The Onion has now been publishing satiric news for 23 years, both in print and on the internet, which means that The Onion is in the position of being older than many of its readers.
Like most people who weren't college students in Madison, Wisconsin, I first read The Onion online, in 1999, around the time that most people started using the internet for such frivolous business as reading comedy news. If anyone's memories stretch back to 1999, there was no social networking, no blogging services, and really not much original or updated content on the web, at all. But there were many young eyeballs glued to the web, ready to click and view on just about anything that could keep them entertained for a few moments. At that time, and for several more years, The Onion only updated once a week, on Tuesdays, and I looked forward to reading each new issue.
In the early years, The Onion's humor was distinctive. Its biggest comedic device was the overly stilted use of a newspaper's editorial voice, often used to describe mundane events hilariously. It is hard to remember after ten years, but there was a point when this conceit was actually quite original. Its humor could also range from absurd to thought provoking.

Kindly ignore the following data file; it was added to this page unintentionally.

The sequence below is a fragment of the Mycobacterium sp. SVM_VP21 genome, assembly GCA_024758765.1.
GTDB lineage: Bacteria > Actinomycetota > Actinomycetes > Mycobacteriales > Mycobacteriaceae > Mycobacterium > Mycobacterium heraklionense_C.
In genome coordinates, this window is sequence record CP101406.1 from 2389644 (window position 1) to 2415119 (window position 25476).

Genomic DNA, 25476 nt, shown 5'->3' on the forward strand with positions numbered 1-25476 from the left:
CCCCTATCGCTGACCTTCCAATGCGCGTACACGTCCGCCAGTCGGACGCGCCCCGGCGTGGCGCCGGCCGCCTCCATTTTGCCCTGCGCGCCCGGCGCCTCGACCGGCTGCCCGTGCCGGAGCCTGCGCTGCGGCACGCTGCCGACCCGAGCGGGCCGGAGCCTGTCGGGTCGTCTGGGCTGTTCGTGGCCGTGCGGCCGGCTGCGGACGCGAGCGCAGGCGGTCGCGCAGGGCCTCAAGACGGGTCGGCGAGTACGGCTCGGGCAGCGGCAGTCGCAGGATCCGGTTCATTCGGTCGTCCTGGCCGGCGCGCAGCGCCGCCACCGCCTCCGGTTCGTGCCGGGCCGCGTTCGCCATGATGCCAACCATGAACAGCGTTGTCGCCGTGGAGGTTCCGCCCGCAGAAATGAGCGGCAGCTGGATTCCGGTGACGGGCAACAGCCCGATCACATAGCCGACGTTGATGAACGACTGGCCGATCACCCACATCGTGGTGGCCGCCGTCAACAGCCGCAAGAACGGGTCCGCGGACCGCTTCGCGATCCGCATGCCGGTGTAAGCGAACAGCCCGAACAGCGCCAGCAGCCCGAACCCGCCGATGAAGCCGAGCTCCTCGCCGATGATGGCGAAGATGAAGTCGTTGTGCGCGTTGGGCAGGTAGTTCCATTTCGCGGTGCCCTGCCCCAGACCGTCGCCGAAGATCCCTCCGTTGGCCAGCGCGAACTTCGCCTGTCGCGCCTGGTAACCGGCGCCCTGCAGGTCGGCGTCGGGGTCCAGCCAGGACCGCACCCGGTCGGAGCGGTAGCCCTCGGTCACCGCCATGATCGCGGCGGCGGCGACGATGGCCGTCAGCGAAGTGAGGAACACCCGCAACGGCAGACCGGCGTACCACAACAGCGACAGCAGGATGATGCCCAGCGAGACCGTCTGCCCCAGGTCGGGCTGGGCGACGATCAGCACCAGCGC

The Onion of recent years, from about 2007 to the present, is in many ways the same as The Onion I started reading over a decade ago, but I don't read it with the same energy I used to. Two of the major changes to The Onion have been the addition of faux television news service, and a regular feature of stories about sports, the Onion Sports Network. Although both of these open up comedic possibilities, I also feel that they are mostly meant to increase appeal to demographics that might not care about political or social satire.
The Onion is still a popular site, and is probably more popular in terms of the total number of readers. One of the best things about The Onion, for me, is that it still provides a common touchstone, because the articles often are a clear, amusing way to cast complicated issues into a different light. Often, I read Onion articles when they are posted on a website like Facebook, and I often find them good sources of shared discussion, even if they overly simplify things.
In short, it has been a long time since The Onion has published something that left me either laughing or thinking hard. Most often, I think the writing is either amusing or clever, but nothing more. For me, the best comparison for what The Onion has become is Saturday Night Live, which while occasionally still funny is more effective as a touchstone, a source of cultural references. So while The Onion might not be a source of cutting edge or surrealist humor, it is still interesting to read, if only because other people are reading it.